Little town and quiet village, Hollywood is not, but the showbiz city might as well have been transformed into something provincial as summer arrived courtesy of the Hollywood Bowl and its star-packed presentation of a Disney classic.
Beauty and the Beast, the 1991 animated adventure starring Belle, the Beast, Lumiere, Cogsworth, Mrs. Potts, Gaston, and other assorted enchanted humans and/or objects, helped launch the Hollywood Bowl line-up this year with a concert production and spiritual follow-up to the wildly successful (and still very YouTube-able) presentation of The Little Mermaid in 2016.
The goal of these film concerts is not to replicate but to revive, adding new life to something already bursting with color and energy, and that fantasy was certainly achieved in earnest as the beloved movie played on the big screen, accompanied by a live performance of the score by a full orchestra, vibrant and admirably detail-oriented projections around the edges of the proscenium, and performances from an eclectic ensemble of stars who lent their voices to the characters in moments of song.
Zooey Deschanel headlined the cast as Belle, bringing a bookish and pleasant charm to the role as she wandered the stage in a blue dress, her unique voice placing her as much in her own interesting musical world as Belle was in her pastoral French village. Elsewhere in the town, Taye Diggs and Rebel Wilson exploded with pure charisma as Gaston and LeFou, respectively, with Broadway veteran Diggs offering a very welcome return to his fine musical theater form (why isn’t he in every musical?) and Wilson betraying total glee at playing the hoarse-voiced sidekick. Wilson played Ursula at the Bowl’s 2016 Mermaid and maintained her trend of appropriate character costuming, this time matching LeFou’s signature hair and outfit piece for piece (being the only cast member to do so). Diggs’ and Wilson’s playful banter and raucous “Gaston” and “The Mob Song” made the pair a veritable highlight of the evening.
Upon the arrival of Belle at the Beast’s castle, Kelsey Grammer and Jane Krakowski made their stage debuts towards the end of the first act, filling the cavernous Bowl with ease as they shimmered through a showy “Be Our Guest.” As the inimitable Lumiere, Grammer’s stage appeal was reminiscent of his Tony-nominated 2010 turn in La Cage aux Folles and built a strong case for him to play the candelabra role again should a revival be so happily in the works; Grammer turned the character into his own creation, a difficult but welcome task.
Krakowski, an inspired-adjacent choice to fill Angela Lansbury’s porcelain as Mrs. Potts, dialed down her natural stage comedy and gave fans two thoughtful, winsome performances in “Be Our Guest” and, later, the film’s title song. Joined by two members of the Bowl’s chorus as Cogsworth and Chip, she and Grammer also found the opportunity to have some campy fun in the miniature quartet moment during “Something There.”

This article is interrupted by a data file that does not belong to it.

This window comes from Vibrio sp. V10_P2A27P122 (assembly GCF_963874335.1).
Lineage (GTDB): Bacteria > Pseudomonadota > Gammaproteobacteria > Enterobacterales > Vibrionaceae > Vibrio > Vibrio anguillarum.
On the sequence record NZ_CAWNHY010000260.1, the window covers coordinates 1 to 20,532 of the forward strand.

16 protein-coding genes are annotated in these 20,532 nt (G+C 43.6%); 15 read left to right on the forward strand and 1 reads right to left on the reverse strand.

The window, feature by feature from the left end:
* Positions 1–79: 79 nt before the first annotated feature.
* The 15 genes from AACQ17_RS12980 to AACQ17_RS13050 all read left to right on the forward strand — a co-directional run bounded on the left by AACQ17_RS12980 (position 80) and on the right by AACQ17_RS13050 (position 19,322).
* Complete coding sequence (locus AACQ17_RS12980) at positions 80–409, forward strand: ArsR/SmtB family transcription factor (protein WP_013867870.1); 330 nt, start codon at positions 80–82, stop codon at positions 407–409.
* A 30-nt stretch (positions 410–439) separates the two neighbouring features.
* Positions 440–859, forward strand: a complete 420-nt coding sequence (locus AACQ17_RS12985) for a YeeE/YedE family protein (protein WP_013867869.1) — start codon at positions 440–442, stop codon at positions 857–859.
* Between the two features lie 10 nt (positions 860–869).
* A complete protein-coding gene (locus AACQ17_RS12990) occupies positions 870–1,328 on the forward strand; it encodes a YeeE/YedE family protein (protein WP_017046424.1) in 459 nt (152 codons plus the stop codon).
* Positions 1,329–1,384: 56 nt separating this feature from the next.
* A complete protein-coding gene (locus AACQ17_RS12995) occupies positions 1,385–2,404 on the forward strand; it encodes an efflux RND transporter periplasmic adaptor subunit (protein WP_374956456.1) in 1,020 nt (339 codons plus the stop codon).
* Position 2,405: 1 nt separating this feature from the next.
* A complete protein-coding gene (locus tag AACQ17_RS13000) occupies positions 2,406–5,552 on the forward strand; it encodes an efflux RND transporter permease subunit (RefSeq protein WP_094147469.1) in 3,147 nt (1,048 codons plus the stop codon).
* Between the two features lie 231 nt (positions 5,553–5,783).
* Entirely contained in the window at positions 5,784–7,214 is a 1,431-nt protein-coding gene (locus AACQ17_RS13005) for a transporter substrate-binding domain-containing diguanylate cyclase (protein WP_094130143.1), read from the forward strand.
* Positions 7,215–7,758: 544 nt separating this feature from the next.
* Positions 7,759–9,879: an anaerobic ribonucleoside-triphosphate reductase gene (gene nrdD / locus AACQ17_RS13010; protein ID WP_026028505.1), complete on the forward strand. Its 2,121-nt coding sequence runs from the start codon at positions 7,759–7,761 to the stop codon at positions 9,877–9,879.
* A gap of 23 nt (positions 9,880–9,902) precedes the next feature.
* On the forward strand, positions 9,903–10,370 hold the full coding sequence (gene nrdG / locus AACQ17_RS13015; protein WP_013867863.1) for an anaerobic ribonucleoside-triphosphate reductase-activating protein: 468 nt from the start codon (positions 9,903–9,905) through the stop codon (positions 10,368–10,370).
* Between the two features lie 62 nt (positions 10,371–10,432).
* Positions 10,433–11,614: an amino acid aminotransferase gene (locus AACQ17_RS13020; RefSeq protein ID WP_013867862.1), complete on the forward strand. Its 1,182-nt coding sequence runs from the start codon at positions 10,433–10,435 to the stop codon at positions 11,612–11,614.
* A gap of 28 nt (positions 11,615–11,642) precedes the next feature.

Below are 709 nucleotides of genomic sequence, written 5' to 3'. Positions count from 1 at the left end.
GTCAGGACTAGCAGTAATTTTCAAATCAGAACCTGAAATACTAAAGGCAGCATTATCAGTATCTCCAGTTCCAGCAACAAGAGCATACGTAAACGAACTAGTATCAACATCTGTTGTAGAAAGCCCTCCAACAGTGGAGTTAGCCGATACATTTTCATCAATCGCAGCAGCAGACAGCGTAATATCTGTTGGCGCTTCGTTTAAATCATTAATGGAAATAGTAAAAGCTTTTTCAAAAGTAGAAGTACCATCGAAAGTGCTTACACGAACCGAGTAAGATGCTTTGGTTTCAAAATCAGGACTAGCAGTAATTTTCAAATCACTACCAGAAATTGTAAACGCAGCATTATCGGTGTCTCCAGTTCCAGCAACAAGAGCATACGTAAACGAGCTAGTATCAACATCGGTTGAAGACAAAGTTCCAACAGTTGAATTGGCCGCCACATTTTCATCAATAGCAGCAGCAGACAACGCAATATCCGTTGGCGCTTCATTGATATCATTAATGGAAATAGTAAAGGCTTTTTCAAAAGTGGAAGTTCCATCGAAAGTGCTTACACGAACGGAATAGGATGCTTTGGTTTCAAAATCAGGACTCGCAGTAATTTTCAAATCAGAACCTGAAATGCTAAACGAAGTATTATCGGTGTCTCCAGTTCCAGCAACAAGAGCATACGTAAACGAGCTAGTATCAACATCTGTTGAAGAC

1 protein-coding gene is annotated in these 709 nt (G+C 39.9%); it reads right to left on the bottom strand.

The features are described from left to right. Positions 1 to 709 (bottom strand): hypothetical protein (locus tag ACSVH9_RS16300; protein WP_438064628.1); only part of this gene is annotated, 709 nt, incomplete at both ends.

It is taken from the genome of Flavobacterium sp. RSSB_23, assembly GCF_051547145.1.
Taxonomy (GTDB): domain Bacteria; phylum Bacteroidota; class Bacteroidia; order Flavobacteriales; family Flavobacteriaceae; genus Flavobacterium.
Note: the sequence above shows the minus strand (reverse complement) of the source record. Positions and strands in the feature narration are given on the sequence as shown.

Four memorable enchanted objects made way for a fifth as Hairspray icon Marissa Jaret Winokur surprised the audience as the endlessly underrated wardrobe, Madame de la Grande Bouche. In deep red and bearing an even deeper grin, Winokur brought true Broadway spirit to the stage as she and an ensemble of dancers turned the famously-cut song “Human Again” into a theatrical showstopper, clearly having a ball while doing so.
For all his starry colleagues, however, gospel singer Anthony Evans walked away with the entire concert as the Beast, a character who gets but one chance to sing in the film (in the wintry “Something There”) and was memorably elevated in both the Broadway adaptation and the recent 2017 live-action film. Evans belted out “Evermore,” a gorgeous ballad written for the 2017 release, which the singer performed with stunning technical and emotional panache, swiftly becoming the marquee name the crowd was buzzing about as the performance let out.
Throughout the show, the Hollywood Bowl ensured that the film presentation was padded by other musical surprises, including a fierce instrumental duet between violinist Sandy Cameron and cellist Tina Guo, as well as an opening act featuring the enthusiastic Disney-centric vocal group, DCappella. The Oscar- and Grammy-winning score was brought to indelible life by the “Beauty and the Bowl” orchestra and conductor Michael Kosarin — a 25-year collaborator of the film’s composer, Alan Menken, whose arrival at the end of the evening was perhaps the biggest surprise in a night of many.
While many Bowl productions end in summer-happy fireworks, Beauty and the Beast in Concert culminated in just Menken at a piano, sharing stories of his songwriting partners Tim Rice and the late Howard Ashman, and singing his way through “How Does a Moment Last Forever,” another new song written for the 2017 remake. With just Menken and his music, it was perhaps the greatest reminder that, for all the razzle-dazzle showmanship of this film and the welcome efforts of the Hollywood Bowl production, the timeless allure of Beauty and the Beast can always be recaptured with just a few simple notes on a piano. The dazzle, though, certainly doesn’t hurt.